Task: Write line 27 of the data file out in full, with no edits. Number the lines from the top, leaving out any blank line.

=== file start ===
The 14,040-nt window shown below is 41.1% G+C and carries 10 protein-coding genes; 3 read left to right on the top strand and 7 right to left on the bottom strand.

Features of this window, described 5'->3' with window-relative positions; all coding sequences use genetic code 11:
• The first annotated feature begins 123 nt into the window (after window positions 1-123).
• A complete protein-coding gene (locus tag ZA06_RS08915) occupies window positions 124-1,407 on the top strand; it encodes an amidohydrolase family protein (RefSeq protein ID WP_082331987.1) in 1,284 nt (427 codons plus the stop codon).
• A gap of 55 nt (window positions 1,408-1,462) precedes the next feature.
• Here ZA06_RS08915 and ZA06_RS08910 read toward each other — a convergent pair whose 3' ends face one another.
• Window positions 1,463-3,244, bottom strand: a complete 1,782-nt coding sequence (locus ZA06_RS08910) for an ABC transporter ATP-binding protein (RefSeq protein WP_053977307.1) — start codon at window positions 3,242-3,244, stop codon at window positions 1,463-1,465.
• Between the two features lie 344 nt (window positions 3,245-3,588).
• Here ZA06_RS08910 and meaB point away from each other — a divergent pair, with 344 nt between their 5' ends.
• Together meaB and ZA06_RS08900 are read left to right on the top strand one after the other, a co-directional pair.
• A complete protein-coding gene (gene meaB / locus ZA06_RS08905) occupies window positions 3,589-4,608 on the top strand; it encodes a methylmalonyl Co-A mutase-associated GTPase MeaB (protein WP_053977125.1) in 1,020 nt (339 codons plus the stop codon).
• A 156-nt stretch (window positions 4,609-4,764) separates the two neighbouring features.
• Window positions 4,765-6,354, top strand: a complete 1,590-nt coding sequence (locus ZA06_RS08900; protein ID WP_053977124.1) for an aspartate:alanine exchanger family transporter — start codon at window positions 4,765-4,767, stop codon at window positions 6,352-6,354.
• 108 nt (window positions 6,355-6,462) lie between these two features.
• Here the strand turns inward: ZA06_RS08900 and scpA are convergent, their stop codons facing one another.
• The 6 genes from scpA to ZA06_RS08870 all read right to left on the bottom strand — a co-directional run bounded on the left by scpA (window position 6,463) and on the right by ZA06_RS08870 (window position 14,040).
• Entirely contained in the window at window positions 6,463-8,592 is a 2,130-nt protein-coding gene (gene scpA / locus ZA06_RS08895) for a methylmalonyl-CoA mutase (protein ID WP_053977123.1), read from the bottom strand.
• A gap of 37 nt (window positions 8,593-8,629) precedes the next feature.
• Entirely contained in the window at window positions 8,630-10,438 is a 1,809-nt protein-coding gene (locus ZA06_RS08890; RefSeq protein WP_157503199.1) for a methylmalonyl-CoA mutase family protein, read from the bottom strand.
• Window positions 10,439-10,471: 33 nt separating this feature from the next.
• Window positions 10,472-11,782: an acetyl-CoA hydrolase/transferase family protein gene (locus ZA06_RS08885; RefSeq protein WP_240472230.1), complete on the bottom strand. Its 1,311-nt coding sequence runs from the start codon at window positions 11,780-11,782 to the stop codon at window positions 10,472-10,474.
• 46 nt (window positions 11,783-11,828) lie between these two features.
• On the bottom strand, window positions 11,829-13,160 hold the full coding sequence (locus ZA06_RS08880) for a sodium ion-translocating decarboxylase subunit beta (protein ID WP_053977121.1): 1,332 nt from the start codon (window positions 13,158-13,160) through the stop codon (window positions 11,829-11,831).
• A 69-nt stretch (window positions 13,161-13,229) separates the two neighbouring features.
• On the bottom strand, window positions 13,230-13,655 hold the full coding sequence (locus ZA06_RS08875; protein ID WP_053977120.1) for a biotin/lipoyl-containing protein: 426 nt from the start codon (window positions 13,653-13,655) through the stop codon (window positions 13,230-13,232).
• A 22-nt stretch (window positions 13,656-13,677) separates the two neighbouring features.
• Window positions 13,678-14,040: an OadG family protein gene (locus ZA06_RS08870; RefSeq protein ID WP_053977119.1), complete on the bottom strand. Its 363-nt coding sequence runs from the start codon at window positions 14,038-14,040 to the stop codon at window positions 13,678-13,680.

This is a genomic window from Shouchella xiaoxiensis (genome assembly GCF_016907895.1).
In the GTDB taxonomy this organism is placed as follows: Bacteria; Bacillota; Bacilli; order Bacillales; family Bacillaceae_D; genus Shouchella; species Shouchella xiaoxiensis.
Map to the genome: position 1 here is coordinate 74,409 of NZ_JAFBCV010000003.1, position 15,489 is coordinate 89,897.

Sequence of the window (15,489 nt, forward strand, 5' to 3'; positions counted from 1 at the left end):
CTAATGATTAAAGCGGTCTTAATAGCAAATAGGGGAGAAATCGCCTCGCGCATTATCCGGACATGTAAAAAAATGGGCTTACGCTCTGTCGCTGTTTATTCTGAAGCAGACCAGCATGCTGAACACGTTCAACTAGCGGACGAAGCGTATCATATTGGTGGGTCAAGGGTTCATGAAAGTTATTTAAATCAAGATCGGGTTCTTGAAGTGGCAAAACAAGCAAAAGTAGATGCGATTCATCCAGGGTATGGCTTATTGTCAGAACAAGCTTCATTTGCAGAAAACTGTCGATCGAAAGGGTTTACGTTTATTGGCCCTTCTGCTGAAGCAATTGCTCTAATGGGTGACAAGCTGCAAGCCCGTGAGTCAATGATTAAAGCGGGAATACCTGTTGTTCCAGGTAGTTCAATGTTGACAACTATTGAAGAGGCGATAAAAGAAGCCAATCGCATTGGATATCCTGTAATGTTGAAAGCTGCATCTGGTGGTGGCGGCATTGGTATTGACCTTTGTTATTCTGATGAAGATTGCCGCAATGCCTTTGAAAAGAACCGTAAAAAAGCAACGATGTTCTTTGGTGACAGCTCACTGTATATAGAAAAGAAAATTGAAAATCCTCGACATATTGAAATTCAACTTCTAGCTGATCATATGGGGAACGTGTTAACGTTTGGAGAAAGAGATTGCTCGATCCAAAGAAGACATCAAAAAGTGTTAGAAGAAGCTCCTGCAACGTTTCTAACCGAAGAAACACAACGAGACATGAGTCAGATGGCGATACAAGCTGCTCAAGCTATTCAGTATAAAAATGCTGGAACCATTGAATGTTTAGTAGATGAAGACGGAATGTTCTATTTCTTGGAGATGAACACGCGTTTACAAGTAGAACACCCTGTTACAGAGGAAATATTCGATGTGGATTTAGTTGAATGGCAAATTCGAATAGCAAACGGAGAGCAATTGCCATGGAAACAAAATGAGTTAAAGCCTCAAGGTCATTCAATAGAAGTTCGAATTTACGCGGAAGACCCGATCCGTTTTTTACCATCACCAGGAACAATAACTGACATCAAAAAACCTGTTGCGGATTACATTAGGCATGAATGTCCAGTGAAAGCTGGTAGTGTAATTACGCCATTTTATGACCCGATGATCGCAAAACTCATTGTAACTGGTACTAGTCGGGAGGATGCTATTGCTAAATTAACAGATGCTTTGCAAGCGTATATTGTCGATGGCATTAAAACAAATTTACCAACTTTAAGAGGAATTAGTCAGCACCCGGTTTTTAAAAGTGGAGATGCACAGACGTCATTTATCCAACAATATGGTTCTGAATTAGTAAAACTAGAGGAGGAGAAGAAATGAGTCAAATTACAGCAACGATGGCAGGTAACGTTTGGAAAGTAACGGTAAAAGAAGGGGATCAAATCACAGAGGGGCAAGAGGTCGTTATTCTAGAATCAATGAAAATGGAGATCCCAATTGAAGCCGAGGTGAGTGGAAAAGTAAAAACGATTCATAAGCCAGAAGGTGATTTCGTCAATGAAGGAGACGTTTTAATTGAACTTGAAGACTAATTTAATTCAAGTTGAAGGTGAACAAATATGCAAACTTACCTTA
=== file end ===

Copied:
• Window positions 13,678-14,040: an OadG family protein gene (locus ZA06_RS08870; RefSeq protein ID WP_053977119.1), complete on the bottom strand. Its 363-nt coding sequence runs from the start codon at window positions 14,038-14,040 to the stop codon at window positions 13,678-13,680.